LaForge: Some Tips for Kagan’s Hearings — Be Prepared

Posted June 9, 2010 at 5:23pm

The Senate Judiciary Committee is set to commence its confirmation hearing on June 28 to consider the nomination of Solicitor General Elena Kagan to replace Associate Justice John Paul Stevens on the Supreme Court. As many experts predict, Ms. Kagan may pass the Senate test with flying colors en route to confirmation.

[IMGCAP(1)]Leaving the substance and content of her testimony to her White House handlers, and ideology and judicial philosophy aside for a moment, I would focus Ms. Kagan’s attention on the two major roles and responsibilities of a hearing witness: to present effective and compelling oral testimony that makes the case for her confirmation and to be responsive in answering questions posed to her by the committee.

The Senate hearing will be Ms. Kagan’s chance to make the record, correct misperceptions, refute inaccuracies, and frame and advance the merits of her nomination in terms she chooses. If she follows a few well-tested and time-honored cardinal rules as a hearing witness, she stands a good chance of “wowing” the committee, and eventually the full Senate, with the delivery of substantive and skillfully presented testimony and answers to questions and an engaging demeanor as a witness. Here is a list of top-tier tips for consideration:

1. Prepare thoroughly, including ample rehearsals such as hearing simulations and question-and-answer “dry runs.” The committee expects helpful information and a strong performance from you. Prepare to deliver both.

2. Engage the committee in a natural, friendly and professional manner. Be yourself and be confident. Be conversational, yet respectful. Consider the committee members to be your peers. Committees appreciate a witness with a commanding presentation style and a demeanor that is balanced and respectful — not overbearing or too solicitous.

3. Develop and follow a script for oral testimony and stick to it by keeping your message and testimony simple, clear and direct. Nail the introduction to set the tone for the rest of your remarks.

4. Address the committee in a conversational manner, and speak — don’t read. Avoid a monotonous reading of a statement that neither captures the committee’s attention nor conveys the message of the statement in a compelling manner.

5. Be as responsive to questions as possible. Provide straightforward answers and be candid. If you don’t have an answer, say so and offer to provide it to the committee in writing later. Deal with each question directly, sidestep political and partisan commentary and respond to questions professionally and calmly, regardless of their nature.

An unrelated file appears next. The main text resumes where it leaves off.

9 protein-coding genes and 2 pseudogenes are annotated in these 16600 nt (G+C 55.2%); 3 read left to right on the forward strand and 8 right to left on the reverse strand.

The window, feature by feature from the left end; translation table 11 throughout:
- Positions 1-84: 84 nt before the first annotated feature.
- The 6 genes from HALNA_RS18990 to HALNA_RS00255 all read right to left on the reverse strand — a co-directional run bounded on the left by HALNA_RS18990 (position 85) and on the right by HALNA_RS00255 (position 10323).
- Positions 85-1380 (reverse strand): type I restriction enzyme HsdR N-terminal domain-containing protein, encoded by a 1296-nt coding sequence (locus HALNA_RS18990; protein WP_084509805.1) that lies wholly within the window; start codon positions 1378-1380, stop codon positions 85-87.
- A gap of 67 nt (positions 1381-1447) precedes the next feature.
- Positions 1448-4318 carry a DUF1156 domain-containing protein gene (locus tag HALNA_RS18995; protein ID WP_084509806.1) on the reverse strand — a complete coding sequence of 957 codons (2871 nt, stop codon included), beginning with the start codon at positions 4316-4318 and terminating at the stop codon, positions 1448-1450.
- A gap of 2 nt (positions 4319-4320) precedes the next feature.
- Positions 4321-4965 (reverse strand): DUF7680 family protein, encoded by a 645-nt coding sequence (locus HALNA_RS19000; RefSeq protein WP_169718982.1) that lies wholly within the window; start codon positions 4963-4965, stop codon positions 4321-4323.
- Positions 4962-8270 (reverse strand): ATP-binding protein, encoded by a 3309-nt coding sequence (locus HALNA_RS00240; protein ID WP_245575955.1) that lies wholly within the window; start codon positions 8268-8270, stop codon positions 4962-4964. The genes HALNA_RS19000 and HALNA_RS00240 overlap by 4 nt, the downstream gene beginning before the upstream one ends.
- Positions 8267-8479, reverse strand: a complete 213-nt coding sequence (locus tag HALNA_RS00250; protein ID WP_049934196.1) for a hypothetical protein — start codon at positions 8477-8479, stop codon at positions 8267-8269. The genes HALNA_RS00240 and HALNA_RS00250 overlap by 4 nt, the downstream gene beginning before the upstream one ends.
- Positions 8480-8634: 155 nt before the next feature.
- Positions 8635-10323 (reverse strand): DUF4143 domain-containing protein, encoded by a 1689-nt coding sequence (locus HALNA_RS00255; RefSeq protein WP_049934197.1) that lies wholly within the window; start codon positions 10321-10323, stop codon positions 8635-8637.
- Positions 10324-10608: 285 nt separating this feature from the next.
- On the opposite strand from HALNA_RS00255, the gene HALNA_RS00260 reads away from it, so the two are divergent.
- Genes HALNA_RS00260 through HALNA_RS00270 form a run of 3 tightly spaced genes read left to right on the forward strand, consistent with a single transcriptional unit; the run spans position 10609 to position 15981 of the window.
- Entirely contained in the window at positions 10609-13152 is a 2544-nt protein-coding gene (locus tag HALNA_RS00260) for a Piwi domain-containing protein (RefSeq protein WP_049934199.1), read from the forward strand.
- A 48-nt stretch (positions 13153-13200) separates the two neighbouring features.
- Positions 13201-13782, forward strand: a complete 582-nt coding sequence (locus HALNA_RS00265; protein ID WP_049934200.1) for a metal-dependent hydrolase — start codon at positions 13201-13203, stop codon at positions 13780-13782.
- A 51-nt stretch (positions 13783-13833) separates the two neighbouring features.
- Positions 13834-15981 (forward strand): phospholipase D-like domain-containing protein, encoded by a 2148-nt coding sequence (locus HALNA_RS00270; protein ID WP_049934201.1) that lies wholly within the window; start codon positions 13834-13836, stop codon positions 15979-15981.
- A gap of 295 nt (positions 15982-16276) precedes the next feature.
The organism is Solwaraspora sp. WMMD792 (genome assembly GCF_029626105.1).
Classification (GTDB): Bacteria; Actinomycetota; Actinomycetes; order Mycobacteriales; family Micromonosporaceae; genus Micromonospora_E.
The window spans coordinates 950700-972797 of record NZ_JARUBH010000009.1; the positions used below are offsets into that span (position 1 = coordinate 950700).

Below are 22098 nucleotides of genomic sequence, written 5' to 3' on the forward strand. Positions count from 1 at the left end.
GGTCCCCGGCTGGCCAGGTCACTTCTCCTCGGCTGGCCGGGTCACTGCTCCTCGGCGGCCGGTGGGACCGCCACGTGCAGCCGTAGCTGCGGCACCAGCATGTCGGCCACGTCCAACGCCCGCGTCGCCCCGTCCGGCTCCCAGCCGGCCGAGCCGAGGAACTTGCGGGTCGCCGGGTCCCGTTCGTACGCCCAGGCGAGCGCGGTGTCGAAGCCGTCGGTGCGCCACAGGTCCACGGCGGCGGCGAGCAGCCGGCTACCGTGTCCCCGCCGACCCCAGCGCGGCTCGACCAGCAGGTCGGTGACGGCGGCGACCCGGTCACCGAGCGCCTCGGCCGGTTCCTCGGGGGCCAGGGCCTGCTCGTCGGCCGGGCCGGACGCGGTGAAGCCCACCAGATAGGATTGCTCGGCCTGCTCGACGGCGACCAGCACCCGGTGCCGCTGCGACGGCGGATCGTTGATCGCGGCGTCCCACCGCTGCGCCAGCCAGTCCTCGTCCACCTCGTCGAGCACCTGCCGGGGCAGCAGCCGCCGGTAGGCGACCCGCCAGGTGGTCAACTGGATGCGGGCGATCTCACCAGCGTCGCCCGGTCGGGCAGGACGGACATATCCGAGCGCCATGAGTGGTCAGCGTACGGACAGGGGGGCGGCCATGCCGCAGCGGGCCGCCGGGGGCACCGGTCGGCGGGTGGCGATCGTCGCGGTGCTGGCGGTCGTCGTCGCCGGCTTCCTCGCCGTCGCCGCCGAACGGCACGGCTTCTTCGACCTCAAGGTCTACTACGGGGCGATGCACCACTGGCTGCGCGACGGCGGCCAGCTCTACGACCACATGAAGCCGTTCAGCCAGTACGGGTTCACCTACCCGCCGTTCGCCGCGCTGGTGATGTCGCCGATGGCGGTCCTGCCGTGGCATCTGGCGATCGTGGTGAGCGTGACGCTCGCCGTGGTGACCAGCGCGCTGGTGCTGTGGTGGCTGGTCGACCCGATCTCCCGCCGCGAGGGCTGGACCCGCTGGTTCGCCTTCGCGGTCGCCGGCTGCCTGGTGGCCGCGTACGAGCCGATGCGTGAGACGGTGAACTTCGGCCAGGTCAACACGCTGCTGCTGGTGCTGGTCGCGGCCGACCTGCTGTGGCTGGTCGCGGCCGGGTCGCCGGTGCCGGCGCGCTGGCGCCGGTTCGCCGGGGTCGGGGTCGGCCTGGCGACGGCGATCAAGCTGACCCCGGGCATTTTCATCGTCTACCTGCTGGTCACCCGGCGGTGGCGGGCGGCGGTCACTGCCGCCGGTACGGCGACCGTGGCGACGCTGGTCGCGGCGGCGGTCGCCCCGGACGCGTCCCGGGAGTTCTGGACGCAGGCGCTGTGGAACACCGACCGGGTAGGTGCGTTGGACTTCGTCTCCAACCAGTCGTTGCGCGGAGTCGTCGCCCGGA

6. Anticipate and prepare for a line of questions from the committee, including potentially hostile questions. Rehearse the answers aloud to your preparation team.

7. If a question is beyond your scope of knowledge or expertise, or is otherwise an inappropriate or unanswerable question in your judgment, politely defer and indicate your inability to answer on whatever relevant grounds fit the circumstance. If you must disagree with a statement or decline to answer a question, do so in a congenial fashion, with some accompanying reasonable explanation. Never respond with “no comment.”

8. Maintain a professional, courteous, respectful, deferential and helpful demeanor. However, respectfully stand your ground in the face of unreasonable badgering or questioning. Simple common decency is a two-way street.

9. Consider the use of speaking techniques such as voice variation, inflection, projection, clarity, quality, tone and tenor to enliven your delivery. Employ good eye contact, body language and gestures as effective communication tools. The effectiveness of witness testimony is often measured not only by the substance and content of the oral statement but also by the way the message is delivered.

10. Leave the committee with the impression that you are as well-prepared for the hearing as you are for service on the court, that you have a strong and persuasive message, that you are adding value to their quest for information through your answers to their questions and that you are trying to be helpful in showing them the path to confirming you.

Kagan will be judged in her hearing not only by the content of her testimony but by her presentation and demeanor as well. In addition to their personal and political agendas, Senators will be interested in the nominee’s background, credentials, experience, qualifications, judicial temperament, character and general fitness to serve on the highest court of the land. To help the committee connect the dots, Ms. Kagan would be well-advised to prepare for her hearing with the same care and deliberation she uses in preparing for oral argument before the court to which she aspires.

Bill LaForge is a lawyer and government relations practitioner with the Winstead law firm in Washington, D.C., and author of a new book, “Testifying Before Congress,” published by TheCapitol.Net and scheduled for release this summer.